Juvenile Court Rules
Rules for determinations & hearings pursuant to Commonwealth v. Wallace W.

Juvenile Court Rules  Rule 7. Hearsay evidence

Adopted Date: 07/13/2022
Effective Date: 10/01/2022
Updates: Adopted July 13, 2022, effective October 1, 2022

Table of Contents

A. Admissibility of Hearsay Evidence

Reliable hearsay evidence shall be admissible at a Wallace W. hearing.

The court may rely solely on hearsay evidence regarding whether the minor misdemeanor for which the child is charged is the child’s first offense only if the court finds in writing that the hearsay is substantially reliable. In determining if hearsay is substantially reliable, the court may consider, among other relevant factors, whether the evidence:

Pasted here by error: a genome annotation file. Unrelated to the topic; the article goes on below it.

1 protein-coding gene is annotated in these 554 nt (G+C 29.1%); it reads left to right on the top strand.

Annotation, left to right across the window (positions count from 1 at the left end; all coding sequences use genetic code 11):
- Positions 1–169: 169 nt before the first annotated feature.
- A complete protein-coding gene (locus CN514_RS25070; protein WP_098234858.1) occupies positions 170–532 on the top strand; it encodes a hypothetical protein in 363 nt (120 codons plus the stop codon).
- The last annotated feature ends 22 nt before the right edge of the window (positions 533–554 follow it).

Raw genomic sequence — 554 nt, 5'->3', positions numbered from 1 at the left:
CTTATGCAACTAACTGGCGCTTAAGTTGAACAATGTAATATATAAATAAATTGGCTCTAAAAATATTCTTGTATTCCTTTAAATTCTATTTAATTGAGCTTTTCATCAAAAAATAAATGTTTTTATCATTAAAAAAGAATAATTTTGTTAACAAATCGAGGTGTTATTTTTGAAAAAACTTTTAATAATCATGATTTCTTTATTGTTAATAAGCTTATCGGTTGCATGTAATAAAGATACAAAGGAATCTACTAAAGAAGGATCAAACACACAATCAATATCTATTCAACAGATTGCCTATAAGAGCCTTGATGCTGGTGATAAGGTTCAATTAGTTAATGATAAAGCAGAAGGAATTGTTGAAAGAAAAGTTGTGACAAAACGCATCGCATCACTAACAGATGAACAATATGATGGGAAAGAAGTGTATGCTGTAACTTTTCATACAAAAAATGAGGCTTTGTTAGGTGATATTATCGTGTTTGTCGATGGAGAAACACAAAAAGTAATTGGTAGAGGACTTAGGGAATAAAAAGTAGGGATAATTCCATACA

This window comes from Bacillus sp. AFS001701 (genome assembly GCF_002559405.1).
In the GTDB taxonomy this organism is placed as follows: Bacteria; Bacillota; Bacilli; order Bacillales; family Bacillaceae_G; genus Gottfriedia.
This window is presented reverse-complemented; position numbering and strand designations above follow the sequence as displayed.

(1) is based on personal knowledge and/or direct observation, rather than on other hearsay;

(2) involves observations recorded close in time to the events in question;

(3) is factually detailed, rather than generalized and conclusory;

(4) is internally consistent;

(5) is corroborated by any evidence provided by the child;

(6) was provided by a disinterested witness; or

(7) was provided under circumstances that support the veracity of the source, for example under the pains and penalties of perjury or subject to criminal penalties for providing false information.


The SJC allowed for the admission of reliable hearsay at a Wallace W. hearing “as defined by the Durling case (Commonwealth v. Durling, 407 Mass. 108 (1990)) and its successors.” See Nick N. at 706. To the extent possible it is recommended that children and victims not be compelled to testify at the Wallace W. hearing if reliable hearsay is available. See Nick N. at 708, 709.


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